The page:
A touching coming-of-age story about a boy who has to deal with more troubles than any kid should.

Pub Date: June 24, 2014

ISBN: 978-1-4935-1119-8

Page Count: 466

Publisher: CreateSpace

Review Posted Online: June 29, 2016

Did you like this book?

No Comments Yet

An enjoyable, cozy novel that touches on tough topics.


A group of strangers who live near each other in London become fast friends after writing their deepest secrets in a shared notebook.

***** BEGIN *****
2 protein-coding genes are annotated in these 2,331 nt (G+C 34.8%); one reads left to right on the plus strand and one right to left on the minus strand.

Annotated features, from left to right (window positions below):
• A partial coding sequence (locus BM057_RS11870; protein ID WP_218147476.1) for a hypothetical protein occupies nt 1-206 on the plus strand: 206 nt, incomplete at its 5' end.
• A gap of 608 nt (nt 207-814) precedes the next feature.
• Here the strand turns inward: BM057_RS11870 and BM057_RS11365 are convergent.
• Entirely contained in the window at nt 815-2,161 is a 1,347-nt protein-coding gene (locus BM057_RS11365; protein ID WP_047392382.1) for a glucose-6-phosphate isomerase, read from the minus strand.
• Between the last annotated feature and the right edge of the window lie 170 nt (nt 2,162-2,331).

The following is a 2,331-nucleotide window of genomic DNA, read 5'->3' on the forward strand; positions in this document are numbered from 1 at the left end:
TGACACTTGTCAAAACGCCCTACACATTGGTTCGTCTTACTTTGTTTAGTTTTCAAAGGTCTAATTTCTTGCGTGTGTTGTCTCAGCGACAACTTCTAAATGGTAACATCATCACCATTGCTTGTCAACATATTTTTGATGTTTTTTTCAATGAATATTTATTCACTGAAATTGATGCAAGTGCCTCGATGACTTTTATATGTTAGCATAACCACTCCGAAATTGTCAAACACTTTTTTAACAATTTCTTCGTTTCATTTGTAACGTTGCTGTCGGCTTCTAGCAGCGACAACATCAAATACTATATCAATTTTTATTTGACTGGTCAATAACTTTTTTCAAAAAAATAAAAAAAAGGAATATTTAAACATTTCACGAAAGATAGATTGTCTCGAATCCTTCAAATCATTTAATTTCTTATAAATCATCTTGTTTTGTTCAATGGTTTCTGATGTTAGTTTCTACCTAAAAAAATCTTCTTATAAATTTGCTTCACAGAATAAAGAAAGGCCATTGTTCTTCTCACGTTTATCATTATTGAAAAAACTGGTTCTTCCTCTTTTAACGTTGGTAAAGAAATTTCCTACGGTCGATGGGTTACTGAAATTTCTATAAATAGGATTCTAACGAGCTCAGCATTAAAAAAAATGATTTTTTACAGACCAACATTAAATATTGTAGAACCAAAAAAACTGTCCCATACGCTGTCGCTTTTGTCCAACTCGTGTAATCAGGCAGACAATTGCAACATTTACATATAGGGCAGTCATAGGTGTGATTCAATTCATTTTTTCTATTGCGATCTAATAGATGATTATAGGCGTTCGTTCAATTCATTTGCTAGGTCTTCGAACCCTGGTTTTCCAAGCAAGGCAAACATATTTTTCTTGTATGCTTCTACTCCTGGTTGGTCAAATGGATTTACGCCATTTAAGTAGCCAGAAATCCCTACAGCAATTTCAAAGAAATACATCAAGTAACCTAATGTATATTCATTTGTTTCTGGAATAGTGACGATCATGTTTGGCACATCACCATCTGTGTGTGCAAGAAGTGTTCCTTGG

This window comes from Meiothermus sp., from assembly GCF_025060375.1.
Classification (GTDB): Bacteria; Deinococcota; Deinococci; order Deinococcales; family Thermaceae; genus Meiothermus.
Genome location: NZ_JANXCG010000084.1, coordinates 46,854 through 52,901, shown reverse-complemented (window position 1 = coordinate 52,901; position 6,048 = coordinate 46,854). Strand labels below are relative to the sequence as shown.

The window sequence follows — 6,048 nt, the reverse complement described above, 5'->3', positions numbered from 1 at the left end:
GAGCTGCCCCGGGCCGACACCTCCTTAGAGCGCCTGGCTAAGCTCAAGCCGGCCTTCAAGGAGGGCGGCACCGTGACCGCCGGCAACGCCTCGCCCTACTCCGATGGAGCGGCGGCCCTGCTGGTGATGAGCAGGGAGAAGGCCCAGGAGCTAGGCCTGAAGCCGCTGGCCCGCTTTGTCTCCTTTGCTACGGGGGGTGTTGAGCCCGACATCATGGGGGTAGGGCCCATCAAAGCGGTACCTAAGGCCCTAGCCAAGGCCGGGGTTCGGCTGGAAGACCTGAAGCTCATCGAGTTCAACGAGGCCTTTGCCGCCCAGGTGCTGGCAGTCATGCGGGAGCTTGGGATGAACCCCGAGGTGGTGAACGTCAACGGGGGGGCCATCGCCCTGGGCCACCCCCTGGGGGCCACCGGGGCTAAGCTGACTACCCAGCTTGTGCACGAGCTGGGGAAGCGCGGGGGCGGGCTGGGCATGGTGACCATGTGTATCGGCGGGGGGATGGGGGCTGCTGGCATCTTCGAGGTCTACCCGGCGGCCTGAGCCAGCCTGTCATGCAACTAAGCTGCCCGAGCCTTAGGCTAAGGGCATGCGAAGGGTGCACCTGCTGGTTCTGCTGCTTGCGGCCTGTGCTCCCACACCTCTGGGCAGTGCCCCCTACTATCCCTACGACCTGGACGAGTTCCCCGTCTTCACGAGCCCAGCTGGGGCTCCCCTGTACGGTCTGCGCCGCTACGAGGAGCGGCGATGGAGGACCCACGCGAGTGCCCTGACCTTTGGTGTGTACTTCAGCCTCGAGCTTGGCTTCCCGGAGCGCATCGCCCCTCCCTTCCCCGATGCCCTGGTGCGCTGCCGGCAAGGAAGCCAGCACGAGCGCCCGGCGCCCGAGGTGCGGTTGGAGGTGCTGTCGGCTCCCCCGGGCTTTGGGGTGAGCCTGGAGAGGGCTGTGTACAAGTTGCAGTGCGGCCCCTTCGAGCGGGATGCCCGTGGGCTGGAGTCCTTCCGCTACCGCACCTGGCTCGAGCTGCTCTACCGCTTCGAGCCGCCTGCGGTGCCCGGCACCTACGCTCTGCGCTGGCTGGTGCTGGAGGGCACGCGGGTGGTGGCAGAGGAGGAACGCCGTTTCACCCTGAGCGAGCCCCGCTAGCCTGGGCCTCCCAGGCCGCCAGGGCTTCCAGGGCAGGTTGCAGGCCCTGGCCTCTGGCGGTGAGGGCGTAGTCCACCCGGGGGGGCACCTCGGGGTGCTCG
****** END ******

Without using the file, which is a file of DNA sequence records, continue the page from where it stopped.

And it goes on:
Julian Jessop, a septuagenarian artist, is bone-crushingly lonely when he starts “The Authenticity Project”—as he titles a slim green notebook—and begins its first handwritten entry questioning how well people know each other in his tiny corner of London. After 15 years on his own mourning the loss of his beloved wife, he begins the project with the aim that whoever finds the little volume when he leaves it in a cafe will share their true self with their own entry and then pass the volume on to a stranger. The second person to share their inner selves in the notebook’s pages is Monica, 37, owner of a failing cafe and a former corporate lawyer who desperately wants to have a baby. From there the story unfolds, as the volume travels to Thailand and back to London, seemingly destined to fall only into the hands of people—an alcoholic drug addict, an Australian tourist, a social media influencer/new mother, etc.—who already live clustered together geographically. This is a glossy tale where difficulties and addictions appear and are overcome, where lies are told and then forgiven, where love is sought and found, and where truths, once spoken, can set you free. Secondary characters, including an interracial gay couple, appear with their own nuanced parts in the story. The message is strong, urging readers to get off their smartphones and social media and live in the real, authentic world—no chain stores or brands allowed here—making friends and forming a real-life community and support network. And is that really a bad thing?